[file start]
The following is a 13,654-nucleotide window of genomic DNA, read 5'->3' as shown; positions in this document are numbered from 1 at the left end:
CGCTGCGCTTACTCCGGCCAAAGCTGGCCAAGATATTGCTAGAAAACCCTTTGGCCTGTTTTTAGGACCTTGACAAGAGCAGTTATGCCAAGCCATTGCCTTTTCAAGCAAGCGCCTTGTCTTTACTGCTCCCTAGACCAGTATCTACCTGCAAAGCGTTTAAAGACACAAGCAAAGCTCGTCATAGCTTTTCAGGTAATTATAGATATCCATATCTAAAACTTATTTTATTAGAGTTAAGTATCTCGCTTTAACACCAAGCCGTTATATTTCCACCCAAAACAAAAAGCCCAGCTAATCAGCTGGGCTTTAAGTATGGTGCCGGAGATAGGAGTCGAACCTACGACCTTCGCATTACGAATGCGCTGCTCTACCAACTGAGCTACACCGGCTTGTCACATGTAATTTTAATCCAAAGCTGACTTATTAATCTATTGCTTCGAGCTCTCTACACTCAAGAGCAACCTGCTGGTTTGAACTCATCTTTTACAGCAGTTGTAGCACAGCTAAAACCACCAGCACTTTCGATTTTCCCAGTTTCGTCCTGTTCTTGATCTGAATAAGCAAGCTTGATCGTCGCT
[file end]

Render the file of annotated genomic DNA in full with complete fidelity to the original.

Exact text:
The following is a 13,654-nucleotide window of genomic DNA, read 5'->3' as shown; positions in this document are numbered from 1 at the left end:
CGCTGCGCTTACTCCGGCCAAAGCTGGCCAAGATATTGCTAGAAAACCCTTTGGCCTGTTTTTAGGACCTTGACAAGAGCAGTTATGCCAAGCCATTGCCTTTTCAAGCAAGCGCCTTGTCTTTACTGCTCCCTAGACCAGTATCTACCTGCAAAGCGTTTAAAGACACAAGCAAAGCTCGTCATAGCTTTTCAGGTAATTATAGATATCCATATCTAAAACTTATTTTATTAGAGTTAAGTATCTCGCTTTAACACCAAGCCGTTATATTTCCACCCAAAACAAAAAGCCCAGCTAATCAGCTGGGCTTTAAGTATGGTGCCGGAGATAGGAGTCGAACCTACGACCTTCGCATTACGAATGCGCTGCTCTACCAACTGAGCTACACCGGCTTGTCACATGTAATTTTAATCCAAAGCTGACTTATTAATCTATTGCTTCGAGCTCTCTACACTCAAGAGCAACCTGCTGGTTTGAACTCATCTTTTACAGCAGTTGTAGCACAGCTAAAACCACCAGCACTTTCGATTTTCCCAGTTTCGTCCTGTTCTTGATCTGAATAAGCAAGCTTGATCGTCGCT